Robotic fish to patrol for pollution in harbors
May 24, 2012 | Source: BBC News
Robo-fish — underwater robots that autonomously hunt down contamination in the ocean — are being test in Spain.
The robots were developed by the Shoal consortium, a European Commission-funded group from academia and business.
“The idea is that we want to have real-time monitoring of pollution, so that if someone is dumping chemicals or something is leaking, we can get to it straight away, find out what is causing the problem and put a stop to it,” explains Luke Speller, a senior scientist at the research division of BMT Group, a technology consultancy.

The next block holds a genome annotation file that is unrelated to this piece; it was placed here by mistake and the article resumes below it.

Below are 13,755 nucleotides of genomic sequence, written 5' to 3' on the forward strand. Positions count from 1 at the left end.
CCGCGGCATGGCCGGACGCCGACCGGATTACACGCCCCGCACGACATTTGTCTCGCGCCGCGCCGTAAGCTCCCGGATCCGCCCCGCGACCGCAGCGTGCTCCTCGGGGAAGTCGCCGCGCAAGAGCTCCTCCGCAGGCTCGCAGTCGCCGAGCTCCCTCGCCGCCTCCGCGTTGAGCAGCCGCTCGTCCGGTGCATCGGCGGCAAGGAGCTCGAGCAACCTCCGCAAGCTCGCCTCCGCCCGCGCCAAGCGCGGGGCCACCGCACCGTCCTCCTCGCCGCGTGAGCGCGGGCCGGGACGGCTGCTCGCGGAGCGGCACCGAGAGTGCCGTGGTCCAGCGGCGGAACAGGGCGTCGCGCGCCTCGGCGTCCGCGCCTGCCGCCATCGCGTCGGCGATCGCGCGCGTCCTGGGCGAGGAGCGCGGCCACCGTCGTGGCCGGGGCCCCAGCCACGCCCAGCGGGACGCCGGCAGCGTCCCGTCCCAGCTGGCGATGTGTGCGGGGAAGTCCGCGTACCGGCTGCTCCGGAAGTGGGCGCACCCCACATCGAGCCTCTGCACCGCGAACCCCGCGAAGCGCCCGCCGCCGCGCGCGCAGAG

“At the moment, in harbors, they take samples about once a month,” says Mr Speller. “And in that time, a ship could come into the harbor, leak some chemicals somewhere, then it’s gone, all the way up the coastline.”
Inspired by nature
The robots, which measure about 1.5m long, closely mimic the their movements of fish.
“Traditional robots use propellers or thrusters for propulsion,” says Ian Dukes from the University of Essex. ”The fin does lend itself for a really useful tool in shallow waters especially where there is a lot of debris. We can work in environments that are very weedy, and would usually snag up propellers.”
The fish use micro-electrode arrays to sense contaminants. In their current form, they can detect phenols and heavy metals such as copper and lead, as well as monitor oxygen levels and salinity.
One they’ve sniffed out a problem, the fish use AI to hunt down the source of pollution. They can work alone or in a team, communicating with each other using acoustic signals and they can continuously report back to the port.